As you can see from the information above, several factors must be taken into consideration when deciding to return to the workforce. Although each person’s circumstance & experience will dictate how much or how little of their benefits are changed, much of the rules imposed by the Social Security department are universal.

Does your plan meet all your retirement needs? Schedule an appointment now with one of our advisors for a complimentary review of your retirement plan.

3 Questions You Should Ask Yourself Before You Retire

3 Questions You Should Ask Yourself Before You Retire

Retiring is the goal of every worker who dreams of  leisurely breakfasts and time in the garden. However,  getting to retirement takes some financial effort and  strategic planning. The reality of having no job means  that you’re on your own when it comes to every facet  of your financial life. Before you send in that letter of  resignation, get familiar with the top questions that you  need to ask yourself before retiring. You’ll have less  stress as a result of these well-answered questions. 

What’s Your Plan For Healthcare? 

When you’re working, your employer’s coverage keeps  you healthy with reasonably affordable policies. All of  that changes when you retire, however. Ask yourself if  you have a plan for healthcare coverage. Ironically, the  time of your life when you really need healthcare  coincides with the lack of an employer’s policy.  

Luckily, the federal government offers Medicare. From  the moment that you turn 65 years of age, you can  take advantage of this program. It covers the bulk of  your medical needs, and there are supplemental  programs for options that you care to invest in.  

COBRA insurance coverage is possible between your  employment period and signing up for Medicare, but it  only lasts for up to 18 months. It can also be very  expensive because the employer isn’t paying for part of  the cost. Ideally, you’ll want to rely solely on Medicare  while looking for supplemental programs to cover  speciality items, such as vision.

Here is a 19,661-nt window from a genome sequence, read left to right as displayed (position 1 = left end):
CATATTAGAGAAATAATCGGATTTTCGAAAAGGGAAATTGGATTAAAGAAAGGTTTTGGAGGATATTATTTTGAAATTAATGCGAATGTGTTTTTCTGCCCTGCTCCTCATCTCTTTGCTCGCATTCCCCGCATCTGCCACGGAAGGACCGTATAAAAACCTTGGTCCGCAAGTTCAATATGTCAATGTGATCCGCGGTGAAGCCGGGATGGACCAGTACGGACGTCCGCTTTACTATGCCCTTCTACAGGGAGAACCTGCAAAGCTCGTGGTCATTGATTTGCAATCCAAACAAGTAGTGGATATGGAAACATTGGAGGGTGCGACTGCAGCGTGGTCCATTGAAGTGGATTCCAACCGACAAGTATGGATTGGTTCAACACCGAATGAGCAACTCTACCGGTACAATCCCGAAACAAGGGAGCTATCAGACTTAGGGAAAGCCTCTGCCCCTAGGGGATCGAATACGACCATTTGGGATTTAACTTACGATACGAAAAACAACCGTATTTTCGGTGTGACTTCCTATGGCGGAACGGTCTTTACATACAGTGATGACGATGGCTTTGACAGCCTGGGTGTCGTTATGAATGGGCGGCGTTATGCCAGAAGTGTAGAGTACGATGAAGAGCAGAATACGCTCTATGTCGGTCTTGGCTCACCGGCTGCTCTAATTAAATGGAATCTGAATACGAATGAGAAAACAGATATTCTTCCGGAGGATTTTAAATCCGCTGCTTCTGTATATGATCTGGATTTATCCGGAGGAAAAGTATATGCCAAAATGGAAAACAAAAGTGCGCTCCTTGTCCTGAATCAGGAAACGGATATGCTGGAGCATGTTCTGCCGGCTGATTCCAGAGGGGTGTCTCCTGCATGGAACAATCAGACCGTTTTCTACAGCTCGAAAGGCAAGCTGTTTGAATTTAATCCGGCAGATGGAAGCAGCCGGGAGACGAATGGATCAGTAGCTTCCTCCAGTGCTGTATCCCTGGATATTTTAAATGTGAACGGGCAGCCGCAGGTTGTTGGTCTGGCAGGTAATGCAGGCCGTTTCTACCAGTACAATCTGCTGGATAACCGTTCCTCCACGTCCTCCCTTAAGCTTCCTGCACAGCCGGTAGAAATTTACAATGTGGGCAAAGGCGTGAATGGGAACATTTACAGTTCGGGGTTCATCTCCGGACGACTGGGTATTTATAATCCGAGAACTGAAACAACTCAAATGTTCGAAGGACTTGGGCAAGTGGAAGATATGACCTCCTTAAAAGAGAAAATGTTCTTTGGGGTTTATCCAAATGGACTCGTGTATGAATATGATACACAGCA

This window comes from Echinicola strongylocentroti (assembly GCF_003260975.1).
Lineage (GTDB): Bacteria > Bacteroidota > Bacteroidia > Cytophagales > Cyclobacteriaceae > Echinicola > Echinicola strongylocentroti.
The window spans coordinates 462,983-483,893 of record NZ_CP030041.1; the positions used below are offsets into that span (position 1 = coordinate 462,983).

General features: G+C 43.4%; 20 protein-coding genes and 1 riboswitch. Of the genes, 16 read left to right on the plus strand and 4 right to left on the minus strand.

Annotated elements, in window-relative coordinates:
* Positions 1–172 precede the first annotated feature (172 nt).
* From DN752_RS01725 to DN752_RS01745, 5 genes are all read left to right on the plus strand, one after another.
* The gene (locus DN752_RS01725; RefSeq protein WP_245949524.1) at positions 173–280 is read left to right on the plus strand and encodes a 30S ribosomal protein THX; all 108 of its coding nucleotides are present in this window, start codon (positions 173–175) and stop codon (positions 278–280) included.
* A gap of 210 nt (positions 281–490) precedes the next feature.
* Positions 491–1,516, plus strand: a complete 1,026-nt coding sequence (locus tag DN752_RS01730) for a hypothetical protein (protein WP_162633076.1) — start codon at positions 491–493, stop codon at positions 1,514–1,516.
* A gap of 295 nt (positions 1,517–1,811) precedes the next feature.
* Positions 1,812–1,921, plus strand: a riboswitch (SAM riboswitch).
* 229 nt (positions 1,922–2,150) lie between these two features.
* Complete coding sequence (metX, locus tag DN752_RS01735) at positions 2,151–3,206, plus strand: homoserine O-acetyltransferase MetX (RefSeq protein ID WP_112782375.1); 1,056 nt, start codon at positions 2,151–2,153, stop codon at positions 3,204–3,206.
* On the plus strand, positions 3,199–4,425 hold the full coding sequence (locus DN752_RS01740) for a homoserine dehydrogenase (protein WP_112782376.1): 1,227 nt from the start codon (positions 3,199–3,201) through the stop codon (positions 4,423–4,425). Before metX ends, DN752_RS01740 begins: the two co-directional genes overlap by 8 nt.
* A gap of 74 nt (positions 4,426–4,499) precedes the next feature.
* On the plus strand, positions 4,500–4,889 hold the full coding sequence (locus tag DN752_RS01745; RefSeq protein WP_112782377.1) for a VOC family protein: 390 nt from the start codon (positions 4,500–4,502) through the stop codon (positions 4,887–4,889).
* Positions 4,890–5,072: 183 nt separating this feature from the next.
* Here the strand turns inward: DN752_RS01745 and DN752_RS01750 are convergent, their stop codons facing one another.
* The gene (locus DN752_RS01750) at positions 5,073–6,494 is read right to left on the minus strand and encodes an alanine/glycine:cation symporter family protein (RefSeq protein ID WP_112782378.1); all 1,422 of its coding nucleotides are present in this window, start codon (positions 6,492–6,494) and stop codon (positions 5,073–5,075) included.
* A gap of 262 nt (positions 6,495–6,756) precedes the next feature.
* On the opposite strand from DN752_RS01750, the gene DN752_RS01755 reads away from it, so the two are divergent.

What Will Your Income Include? 

On average, Social Security will cover about 40 percent  of your income in the golden years. You can start  payouts as early as age 67, but many retirees choose  age 70 because there’s a higher monthly payout as a  result of waiting. Your retirement savings must cover  the bulk of the remaining shortage. 

Many financial experts teach the concept of the 4- percent rule. In essence, you can take 4 percent of  your funds from a retiring account each year, and you  should still have enough money to cover your  remaining years. There are other calculations to  consider, such as understanding how much money  you’ll need each month in these relaxing years.  Although some experts believe that you can live off of  70 or 80 percent of your previous earnings, it’s ideal to  shoot for a comparable income as earned during your  working days. With this tabulation, you have extra  funds for hobbies and traveling. 

Do You Have Plans For Your Time Off? 

Planning for your golden years also means that you  need to fill the time that is now open to you. Isolating  yourself from your social network at work can be  detrimental to your health. Make rough plans for your  golden years because filling the time can be a  rewarding prospect. Volunteer with charities, help out  the family or get a part-time job. Working as a  consultant with your previous employer might be an  option that keeps you connected while still enjoying the  spoils of retiring in your 60s. 

It’s natural to try new things, but then you’re not too  thrilled with them. Continue to explore as you grow  older because you might find a hobby or talent that  sparks creativity in your mind. Many retirees find  themselves starting a business as they learn how to  offer a product or service that counts in the  neighborhood.